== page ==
17 July 2008

You may, at length, find yourself in need of a pseudo unique numeric identifier of a certain length. You could just generate a random number and hope that those are distributed evenly across the output space. Another way to do this is by taking the output of an MD5 (or SHA1) hash and using some subset of its bits.

How might this go? Let's say your requirement is to generate a 12-digit identifier. To figure out how many bits of the 128-bit MD5 you need for your n-digit requirement, find the largest b such that 2^{b} < 10^{n}. In this case, 39 is the largest b that results in a number less than 10^{12}.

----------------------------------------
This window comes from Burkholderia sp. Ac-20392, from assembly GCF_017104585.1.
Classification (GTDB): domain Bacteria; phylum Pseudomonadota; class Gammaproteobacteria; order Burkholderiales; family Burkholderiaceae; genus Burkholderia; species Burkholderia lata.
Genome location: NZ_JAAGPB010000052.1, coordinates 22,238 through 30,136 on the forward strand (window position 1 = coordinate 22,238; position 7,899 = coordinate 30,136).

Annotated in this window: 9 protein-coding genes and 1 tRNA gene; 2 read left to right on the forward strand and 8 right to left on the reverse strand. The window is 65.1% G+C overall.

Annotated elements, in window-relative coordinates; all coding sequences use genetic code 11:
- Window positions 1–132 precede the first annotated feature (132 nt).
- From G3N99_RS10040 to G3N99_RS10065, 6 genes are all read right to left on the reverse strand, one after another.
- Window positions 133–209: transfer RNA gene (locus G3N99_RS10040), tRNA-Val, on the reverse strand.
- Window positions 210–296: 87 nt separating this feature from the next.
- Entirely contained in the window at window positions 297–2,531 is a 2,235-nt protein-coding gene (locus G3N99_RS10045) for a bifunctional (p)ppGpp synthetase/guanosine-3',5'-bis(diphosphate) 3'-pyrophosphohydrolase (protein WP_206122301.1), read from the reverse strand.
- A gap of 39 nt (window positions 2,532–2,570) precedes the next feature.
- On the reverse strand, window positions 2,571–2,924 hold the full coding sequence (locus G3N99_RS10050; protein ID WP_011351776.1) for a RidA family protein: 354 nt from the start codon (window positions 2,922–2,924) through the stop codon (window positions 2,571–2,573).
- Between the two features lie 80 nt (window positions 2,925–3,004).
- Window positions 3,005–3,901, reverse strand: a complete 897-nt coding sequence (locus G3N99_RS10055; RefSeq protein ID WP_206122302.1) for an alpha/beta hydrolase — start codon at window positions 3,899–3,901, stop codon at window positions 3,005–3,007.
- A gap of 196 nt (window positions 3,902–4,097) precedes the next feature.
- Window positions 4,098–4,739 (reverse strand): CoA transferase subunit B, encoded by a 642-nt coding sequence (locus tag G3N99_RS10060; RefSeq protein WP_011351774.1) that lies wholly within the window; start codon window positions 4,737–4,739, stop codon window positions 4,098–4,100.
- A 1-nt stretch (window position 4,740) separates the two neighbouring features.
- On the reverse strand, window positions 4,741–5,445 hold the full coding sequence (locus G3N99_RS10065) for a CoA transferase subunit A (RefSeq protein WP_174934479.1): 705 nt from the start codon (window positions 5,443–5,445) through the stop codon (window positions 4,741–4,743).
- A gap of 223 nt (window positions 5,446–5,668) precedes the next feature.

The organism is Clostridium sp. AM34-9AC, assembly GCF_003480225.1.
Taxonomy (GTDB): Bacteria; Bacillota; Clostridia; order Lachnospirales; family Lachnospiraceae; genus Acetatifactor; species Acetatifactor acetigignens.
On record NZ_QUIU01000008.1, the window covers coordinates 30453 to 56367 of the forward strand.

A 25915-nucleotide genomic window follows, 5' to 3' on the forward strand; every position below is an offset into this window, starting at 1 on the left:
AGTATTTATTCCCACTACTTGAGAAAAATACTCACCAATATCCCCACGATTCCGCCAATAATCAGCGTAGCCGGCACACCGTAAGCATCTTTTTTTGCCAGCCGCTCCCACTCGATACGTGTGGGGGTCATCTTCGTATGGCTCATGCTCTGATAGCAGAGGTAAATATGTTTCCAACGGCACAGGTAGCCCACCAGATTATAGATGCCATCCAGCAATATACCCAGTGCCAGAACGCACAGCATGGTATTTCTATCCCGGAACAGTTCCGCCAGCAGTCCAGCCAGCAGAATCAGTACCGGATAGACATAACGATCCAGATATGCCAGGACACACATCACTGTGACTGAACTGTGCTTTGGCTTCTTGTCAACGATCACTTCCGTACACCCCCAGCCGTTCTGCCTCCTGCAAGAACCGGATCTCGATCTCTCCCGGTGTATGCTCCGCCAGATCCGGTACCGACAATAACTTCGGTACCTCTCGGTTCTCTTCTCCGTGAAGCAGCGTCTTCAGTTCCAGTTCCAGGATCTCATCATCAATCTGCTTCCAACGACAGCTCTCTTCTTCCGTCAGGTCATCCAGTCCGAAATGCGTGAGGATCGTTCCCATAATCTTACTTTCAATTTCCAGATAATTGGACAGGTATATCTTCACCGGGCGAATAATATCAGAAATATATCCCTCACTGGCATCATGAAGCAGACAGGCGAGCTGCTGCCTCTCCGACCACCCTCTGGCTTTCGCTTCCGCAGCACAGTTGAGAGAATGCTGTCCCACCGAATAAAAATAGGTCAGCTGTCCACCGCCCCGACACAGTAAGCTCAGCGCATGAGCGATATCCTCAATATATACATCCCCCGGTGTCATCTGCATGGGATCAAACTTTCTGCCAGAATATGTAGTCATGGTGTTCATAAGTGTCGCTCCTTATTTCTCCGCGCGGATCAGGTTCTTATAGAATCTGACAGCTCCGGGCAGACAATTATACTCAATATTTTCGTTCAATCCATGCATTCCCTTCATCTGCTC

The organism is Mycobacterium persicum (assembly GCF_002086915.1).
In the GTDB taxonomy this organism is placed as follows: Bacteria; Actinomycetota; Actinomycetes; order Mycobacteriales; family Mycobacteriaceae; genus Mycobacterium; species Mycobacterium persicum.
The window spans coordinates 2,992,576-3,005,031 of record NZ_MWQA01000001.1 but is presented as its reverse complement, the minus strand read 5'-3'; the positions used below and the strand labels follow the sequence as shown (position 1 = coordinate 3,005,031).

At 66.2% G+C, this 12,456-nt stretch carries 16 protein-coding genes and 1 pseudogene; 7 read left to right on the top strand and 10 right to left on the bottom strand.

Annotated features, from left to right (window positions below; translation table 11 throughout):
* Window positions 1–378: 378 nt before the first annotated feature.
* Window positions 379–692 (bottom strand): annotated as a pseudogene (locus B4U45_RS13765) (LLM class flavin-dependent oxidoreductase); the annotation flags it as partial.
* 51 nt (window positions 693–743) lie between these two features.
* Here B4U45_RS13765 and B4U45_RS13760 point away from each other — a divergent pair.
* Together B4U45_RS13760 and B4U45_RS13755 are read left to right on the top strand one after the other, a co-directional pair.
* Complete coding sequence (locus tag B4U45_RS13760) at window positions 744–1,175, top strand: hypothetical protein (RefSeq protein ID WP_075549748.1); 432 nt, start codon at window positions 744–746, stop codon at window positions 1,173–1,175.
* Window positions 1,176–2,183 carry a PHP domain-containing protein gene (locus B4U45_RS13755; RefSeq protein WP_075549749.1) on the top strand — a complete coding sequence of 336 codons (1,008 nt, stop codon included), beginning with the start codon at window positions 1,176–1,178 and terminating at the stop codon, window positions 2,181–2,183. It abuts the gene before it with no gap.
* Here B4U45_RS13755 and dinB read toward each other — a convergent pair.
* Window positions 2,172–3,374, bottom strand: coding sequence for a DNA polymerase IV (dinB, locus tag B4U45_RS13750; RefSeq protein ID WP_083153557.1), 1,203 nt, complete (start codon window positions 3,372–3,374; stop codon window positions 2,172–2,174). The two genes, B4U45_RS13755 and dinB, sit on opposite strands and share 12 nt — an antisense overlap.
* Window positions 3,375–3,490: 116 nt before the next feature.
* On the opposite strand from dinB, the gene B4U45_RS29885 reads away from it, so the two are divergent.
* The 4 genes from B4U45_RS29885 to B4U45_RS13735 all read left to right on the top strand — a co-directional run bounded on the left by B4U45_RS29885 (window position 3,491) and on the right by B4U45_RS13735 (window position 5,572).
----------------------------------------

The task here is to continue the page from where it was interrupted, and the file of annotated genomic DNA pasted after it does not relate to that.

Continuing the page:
Once you know that, you need to actually get those bits off of the hash. One way to do this is to take the last 10 characters of the MD5 hash, convert it into a numeric representation, and bitwise AND it with 0x7FFFFFFFFF.

With something like Ruby, you could simply do (0xDEADBEEF08 & 0x7fffffffff) to get a result. I was actually doing this in VB6 and couldn't bitwise AND anything but ints and so ended up taking each hexadecimal digit and multiplying it by 16^{place}, where place is 0 for the rightmost digit (and 1 for the next digit, etc).

According to the birthday paradox, you can expect your first duplicate after about 2^{39/2} calls.

I ran some tests comparing the number of collisions you get with this method versus simply generating a random number and this produced about 98 duplicates in 10 million tries, whereas the random number scheme produced something like 20,000.